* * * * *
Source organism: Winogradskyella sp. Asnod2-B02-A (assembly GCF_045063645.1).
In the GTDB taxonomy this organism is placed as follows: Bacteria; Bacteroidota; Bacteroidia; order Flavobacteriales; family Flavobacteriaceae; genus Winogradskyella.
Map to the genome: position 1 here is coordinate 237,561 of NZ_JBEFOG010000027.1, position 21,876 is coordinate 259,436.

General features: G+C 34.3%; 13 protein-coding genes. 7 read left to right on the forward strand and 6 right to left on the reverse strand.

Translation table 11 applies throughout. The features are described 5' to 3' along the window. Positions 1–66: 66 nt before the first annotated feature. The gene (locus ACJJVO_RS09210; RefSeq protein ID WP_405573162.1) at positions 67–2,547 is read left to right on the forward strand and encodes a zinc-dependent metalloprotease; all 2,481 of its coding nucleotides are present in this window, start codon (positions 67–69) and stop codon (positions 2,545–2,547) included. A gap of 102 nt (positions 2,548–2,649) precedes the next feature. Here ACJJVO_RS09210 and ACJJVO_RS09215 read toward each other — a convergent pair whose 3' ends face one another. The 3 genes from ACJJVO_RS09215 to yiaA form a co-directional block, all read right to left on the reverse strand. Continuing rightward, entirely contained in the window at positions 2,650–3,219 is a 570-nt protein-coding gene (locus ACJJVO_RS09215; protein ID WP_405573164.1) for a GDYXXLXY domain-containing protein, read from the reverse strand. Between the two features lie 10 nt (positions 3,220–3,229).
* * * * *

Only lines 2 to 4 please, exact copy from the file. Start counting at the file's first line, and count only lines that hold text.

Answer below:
In the GTDB taxonomy this organism is placed as follows: Bacteria; Bacteroidota; Bacteroidia; order Flavobacteriales; family Flavobacteriaceae; genus Winogradskyella.
Map to the genome: position 1 here is coordinate 237,561 of NZ_JBEFOG010000027.1, position 21,876 is coordinate 259,436.

General features: G+C 34.3%; 13 protein-coding genes. 7 read left to right on the forward strand and 6 right to left on the reverse strand.